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  • Diana Schneidman

What to do when a client drags out payment

When you are a freelancer or consultant (solopro), there are worse things than having no work to do.

Number one on the list is working hard but not getting paid.

So here are some tips to solve the problem.

Structure payment to get as much as possible up front or at least along the way. After you solve their problem and deliver the goods, you are just another creditor on their list.

How to do it

One effective strategy is to require full payment up front. When asked why, practitioners of this approach say, "It is our policy."

No debate, it's just policy.

Obviously, for a single-person business, policy doesn't require any vote or top-executive decision back at the office. An individual can change "policy" at will.

But calling it “policy” cuts off uncomfortable discussion.

Those who follow this path tend to be highly confident, ready to cut their losses and proceed to the next prospect.

They remind themselves it is better to have no work and to spend your time prospecting (for instance, telephoning) than it is to use up time, your most limited resource, to do work that doesn't pay on time and may never pay.

Sometimes the largest companies are the worst

A prospect may say it's not their policy to pay immediately. You see this most frequently in large companies with lots of rules and lots of prestige. Like U.S. auto manufacturers in the good old days.

Before the recession, big-company executives, when challenged by solopros awaiting payment, would laugh and say, “Well of course we're good for the money.” Then freelancers would end up waiting 60 to 90 days to get paid. I've heard stories of big companies refusing to pay after the work is done and forcing the individual to settle for 50 cents on the dollar. Simply because they can.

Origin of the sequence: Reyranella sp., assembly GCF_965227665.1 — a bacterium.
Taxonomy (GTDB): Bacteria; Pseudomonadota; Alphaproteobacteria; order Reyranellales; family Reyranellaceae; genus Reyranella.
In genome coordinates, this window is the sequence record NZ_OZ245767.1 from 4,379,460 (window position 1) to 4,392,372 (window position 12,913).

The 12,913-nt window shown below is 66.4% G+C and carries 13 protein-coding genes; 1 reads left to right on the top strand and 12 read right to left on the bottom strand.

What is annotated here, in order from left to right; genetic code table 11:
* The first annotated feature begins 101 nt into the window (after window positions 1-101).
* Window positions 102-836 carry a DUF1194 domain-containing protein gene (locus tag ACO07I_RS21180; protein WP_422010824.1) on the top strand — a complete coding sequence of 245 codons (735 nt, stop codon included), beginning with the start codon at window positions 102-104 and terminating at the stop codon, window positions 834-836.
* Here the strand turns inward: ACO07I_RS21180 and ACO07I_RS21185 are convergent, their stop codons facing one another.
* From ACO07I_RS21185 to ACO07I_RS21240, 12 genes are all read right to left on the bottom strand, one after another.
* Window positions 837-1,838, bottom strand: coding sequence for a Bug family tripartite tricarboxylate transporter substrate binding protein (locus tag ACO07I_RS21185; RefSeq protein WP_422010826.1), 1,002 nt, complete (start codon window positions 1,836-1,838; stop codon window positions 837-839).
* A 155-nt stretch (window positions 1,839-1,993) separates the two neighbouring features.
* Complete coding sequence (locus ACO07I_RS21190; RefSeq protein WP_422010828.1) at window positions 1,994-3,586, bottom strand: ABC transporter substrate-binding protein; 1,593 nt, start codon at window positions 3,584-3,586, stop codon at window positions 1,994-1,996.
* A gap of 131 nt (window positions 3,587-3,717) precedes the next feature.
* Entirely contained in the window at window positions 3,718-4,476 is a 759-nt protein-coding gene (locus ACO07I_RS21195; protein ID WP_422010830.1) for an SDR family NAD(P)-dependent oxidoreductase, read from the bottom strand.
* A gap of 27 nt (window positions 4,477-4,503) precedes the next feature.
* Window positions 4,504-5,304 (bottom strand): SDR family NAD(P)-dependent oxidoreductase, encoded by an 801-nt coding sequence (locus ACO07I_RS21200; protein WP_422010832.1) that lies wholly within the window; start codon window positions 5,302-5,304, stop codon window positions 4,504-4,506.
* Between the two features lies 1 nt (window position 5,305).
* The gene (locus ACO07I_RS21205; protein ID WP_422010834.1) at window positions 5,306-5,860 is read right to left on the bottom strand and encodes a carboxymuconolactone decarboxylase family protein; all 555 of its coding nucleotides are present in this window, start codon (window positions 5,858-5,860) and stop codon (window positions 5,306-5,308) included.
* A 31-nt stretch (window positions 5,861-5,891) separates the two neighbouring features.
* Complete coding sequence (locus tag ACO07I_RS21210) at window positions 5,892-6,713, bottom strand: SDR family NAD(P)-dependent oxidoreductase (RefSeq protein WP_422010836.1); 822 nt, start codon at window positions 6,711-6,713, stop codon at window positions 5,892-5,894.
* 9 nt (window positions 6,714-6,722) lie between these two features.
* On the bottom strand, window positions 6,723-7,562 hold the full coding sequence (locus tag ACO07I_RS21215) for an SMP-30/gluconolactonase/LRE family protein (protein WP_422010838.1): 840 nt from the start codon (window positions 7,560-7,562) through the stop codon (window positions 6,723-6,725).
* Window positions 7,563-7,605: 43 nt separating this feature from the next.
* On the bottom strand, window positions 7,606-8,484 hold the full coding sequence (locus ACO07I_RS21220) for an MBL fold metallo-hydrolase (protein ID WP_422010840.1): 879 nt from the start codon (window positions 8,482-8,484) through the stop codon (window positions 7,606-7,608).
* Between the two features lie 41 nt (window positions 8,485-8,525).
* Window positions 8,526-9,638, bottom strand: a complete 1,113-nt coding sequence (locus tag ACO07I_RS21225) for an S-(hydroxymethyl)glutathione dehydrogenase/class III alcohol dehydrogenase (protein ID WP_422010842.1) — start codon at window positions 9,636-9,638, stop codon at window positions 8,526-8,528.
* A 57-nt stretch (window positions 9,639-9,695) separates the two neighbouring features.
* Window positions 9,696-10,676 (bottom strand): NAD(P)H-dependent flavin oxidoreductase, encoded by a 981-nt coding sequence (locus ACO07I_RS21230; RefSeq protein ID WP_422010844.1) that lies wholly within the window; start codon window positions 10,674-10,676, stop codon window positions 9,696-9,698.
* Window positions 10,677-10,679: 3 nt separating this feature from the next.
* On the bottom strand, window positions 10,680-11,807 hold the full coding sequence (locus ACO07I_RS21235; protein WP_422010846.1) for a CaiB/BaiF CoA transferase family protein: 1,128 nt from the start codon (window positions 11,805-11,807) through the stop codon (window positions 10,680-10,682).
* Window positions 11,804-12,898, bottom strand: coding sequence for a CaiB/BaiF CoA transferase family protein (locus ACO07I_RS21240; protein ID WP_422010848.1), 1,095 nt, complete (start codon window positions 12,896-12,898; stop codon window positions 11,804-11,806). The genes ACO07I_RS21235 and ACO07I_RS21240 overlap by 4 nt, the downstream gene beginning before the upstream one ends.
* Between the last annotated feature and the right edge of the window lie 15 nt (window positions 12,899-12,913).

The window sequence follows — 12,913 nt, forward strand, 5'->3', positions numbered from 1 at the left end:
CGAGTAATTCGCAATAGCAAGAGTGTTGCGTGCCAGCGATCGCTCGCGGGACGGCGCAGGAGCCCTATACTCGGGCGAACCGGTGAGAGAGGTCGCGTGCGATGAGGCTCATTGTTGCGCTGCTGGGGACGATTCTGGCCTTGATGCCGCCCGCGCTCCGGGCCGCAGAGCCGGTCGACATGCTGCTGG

Some solopros add a penalty percentage for late payments. Bad idea unless you want to function as a financing company.

If clients are agreeable towards paying a penalty, they recast you as a source of capital for which they are paying interest. You loan them your fees and they pay when they’re good and ready. Seems totally legit to them since they are allowing the additional fees. No rush to pay if they don't mind 1.5% compound interest.

Postponing payment is now a financial decision, not theft. (Normally it is stealing when you take a service and don't pay for it.)

Do you have a contract?

If so, make them pay up under the terms of the contract. No more work until they pay. That includes free phone advice.

If there's no contract, demand money right now or turn your attention to work that will pay off.

Don't start a new project with an unreliable client until the last project is paid in full. With the next project, demand at least 50% (100% is better), paid up front.

They need help immediately? That's why Fed Ex offers overnight AM delivery.

They want to postdate the check? Doesn't work because you deposit within an hour of the check arriving.

Let them know you are ready to walk. If they are desperate they will find the money. Let the other creditors wait.

You may be saying that if you get tough, it will ruin your relationship with them. A relationship where the client doesn't pay reliably IS a ruined relationship. You don't want to work for someone like that.

I once had a bad feeling about a client for which I had completed a project. I phoned them every single day until they put the check in the mail. They had more important creditors I'm sure but I was the biggest annoyance. In this case the squeaky wheel got the grease.

You may think that small claims court is the answer. I don’t know about that, I’ve never been to small claims court. I simply knew that what I was owed (perhaps $2500) would not be a big deal to the courts or to an attorney; legal fees could eat up the full amount. While I could perhaps learn to represent myself in small claims, the aggravation would consume too much of my energy and attention. So I aggravated them instead.

Much of what appears above in this article is theoretical. I’ve never had a slow paying client return to me for further work after I’ve objected.

I’m not sure whether it is their awkwardness or my proven irritability that closes down the relationship, but I’ve never cared enough to ask.

Originally posted 8-30-09

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